COLUMBIA — Brandon McIlwain did not win South Carolina’s starting quarterback job in spring practice. But by taking command of the Gamecocks and excelling in the spring game, the true freshman set the standard for whomever does.
Nervousness over South Carolina’s signal-caller position was assuaged somewhat by McIlwain’s three-touchdown performance in the spring exhibition, in which he showed both a comfort level directing his teammates and an advanced ability to pass the football. It was a needed boost for a Gamecocks squad beset with instability at the quarterback position since the departure of Dylan Thompson.
By themselves, McIlwain’s spring performances weren’t enough to earn the freshman the starting nod. He exited spring practice on rather level footing with rising senior Perry Orth, who started eight games in last year’s 3-9 campaign, and missed the second half of spring ball with a broken collarbone in his non-throwing shoulder. Another highly-touted freshman, Jake Bentley, will join the fray in the fall.
Connor Mitch, who started two games last season before being sidelined with hip and shoulder injuries, has transferred to James Madison. Lorenzo Nunez, who also started two games last season, remains a question mark after missing almost all of spring with a knee injury. Bentley, for all his four-star promise, will be playing catch-up in preseason practice.
McIlwain, who graduated high school a semester early so he could enroll at USC in time for spring practice, clearly has a firm grasp on the system after passing for two scores and running for another in the spring game. “A lot of command, a lot of maturity,” head coach Will Muschamp said that day.
All of this paints a clear picture: anyone who wins the quarterback job at South Carolina is going to have to pry it from Mcllwain’s right hand, if they’re capable of doing it at all. The level of competition among the quarterbacks has jumped several levels from where it was last season, when former head coach Steve Spurrier almost begrudgingly named Mitch starter in the preseason, and injuries left Orth as the last man standing at the end.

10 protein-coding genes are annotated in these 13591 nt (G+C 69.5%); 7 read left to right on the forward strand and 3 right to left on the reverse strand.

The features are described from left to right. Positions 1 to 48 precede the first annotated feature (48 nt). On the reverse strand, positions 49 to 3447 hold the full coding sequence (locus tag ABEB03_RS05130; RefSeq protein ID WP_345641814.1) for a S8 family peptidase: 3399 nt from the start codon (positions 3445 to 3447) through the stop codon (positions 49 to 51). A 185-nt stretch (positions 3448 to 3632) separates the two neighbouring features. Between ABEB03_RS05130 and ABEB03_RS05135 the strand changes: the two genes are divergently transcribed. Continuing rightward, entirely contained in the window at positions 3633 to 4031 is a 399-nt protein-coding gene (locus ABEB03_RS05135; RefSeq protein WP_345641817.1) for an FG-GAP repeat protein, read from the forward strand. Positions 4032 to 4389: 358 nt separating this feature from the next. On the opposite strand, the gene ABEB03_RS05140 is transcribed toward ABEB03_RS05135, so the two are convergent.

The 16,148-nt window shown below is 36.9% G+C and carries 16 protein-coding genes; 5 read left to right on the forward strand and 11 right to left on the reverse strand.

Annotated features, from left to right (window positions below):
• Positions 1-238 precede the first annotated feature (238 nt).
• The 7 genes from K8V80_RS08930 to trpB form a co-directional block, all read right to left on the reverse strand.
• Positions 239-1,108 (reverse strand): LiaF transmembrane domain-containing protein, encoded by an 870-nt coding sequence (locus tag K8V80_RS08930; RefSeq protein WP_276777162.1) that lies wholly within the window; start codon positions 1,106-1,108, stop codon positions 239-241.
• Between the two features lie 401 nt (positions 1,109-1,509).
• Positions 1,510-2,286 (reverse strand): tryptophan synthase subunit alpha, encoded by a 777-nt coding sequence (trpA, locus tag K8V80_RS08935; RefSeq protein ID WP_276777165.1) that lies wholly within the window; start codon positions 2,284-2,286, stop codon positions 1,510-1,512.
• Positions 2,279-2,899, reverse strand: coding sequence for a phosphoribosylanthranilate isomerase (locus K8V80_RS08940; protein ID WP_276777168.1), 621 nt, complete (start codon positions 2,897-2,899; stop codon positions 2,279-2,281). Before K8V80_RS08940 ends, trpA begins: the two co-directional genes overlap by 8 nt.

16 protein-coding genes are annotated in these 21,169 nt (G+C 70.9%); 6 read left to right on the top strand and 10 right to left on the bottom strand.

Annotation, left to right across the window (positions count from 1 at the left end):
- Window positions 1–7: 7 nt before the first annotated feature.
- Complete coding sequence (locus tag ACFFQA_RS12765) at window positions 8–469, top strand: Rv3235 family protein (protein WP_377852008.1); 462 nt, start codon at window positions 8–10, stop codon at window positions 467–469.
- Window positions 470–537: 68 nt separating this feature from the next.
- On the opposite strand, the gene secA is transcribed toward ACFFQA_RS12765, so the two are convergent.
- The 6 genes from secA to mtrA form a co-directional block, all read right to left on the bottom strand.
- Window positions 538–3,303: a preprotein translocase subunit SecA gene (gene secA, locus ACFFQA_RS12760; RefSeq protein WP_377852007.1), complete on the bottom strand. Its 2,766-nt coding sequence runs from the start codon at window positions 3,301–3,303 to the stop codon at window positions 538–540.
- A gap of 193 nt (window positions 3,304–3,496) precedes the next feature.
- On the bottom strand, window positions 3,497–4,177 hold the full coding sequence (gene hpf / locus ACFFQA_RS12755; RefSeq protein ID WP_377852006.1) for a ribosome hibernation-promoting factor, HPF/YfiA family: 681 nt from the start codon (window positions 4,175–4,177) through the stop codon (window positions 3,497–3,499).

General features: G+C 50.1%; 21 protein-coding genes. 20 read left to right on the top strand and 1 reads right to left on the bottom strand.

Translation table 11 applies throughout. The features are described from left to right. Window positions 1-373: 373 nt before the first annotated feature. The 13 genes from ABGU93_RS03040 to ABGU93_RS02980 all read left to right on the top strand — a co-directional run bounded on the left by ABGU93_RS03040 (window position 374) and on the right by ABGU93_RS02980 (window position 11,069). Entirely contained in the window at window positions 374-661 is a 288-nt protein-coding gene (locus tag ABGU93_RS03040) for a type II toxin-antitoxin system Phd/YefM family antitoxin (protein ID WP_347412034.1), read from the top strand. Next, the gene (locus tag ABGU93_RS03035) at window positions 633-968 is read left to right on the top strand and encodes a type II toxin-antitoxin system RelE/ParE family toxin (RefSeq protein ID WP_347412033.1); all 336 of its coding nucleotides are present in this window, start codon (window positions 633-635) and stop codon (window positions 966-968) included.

Those days are gone. This was no middling spring game, as USC fans watched in 2015, when the only touchdown pass went to a country music singer (guest wide receiver Darius Rucker, who wasn’t exactly worried about footsteps in the end zone). McIlwain has not reached this point by default. The freshman, through his performance over 15 spring practices, set a bar that anyone else will have to exceed to win the job over him.
“We have trust in him that all I have to do is do my assignment, get my route right, and he’ll get the ball to us,” receiver Javon Charleston said of McIlwain after the spring game. “As far as command, he’s a great leader.”
Competition makes everyone better, and competition wasn’t always present in South Carolina’s injury-plagued quarterback race of 2015. Orth was due to begin throwing again in June, Bentley is on campus and throwing with teammates, and regardless of where Nunez ends up, the Gamecocks promise to have a much more robust quarterback battle this preseason than they did at any time last year.
And at the forefront of it is McIlwain, who as a high school senior passed for 1,720 yards and 18 touchdowns, and rushed for 1,545 yards and 31 scores. Recruited primarily by Spurrier and former quarterback coach G.A. Mangus, McIlwain may prove the former staff’s parting gift to South Carolina. Because even if the freshman doesn’t win the starting job, he’ll set the standard for whomever does.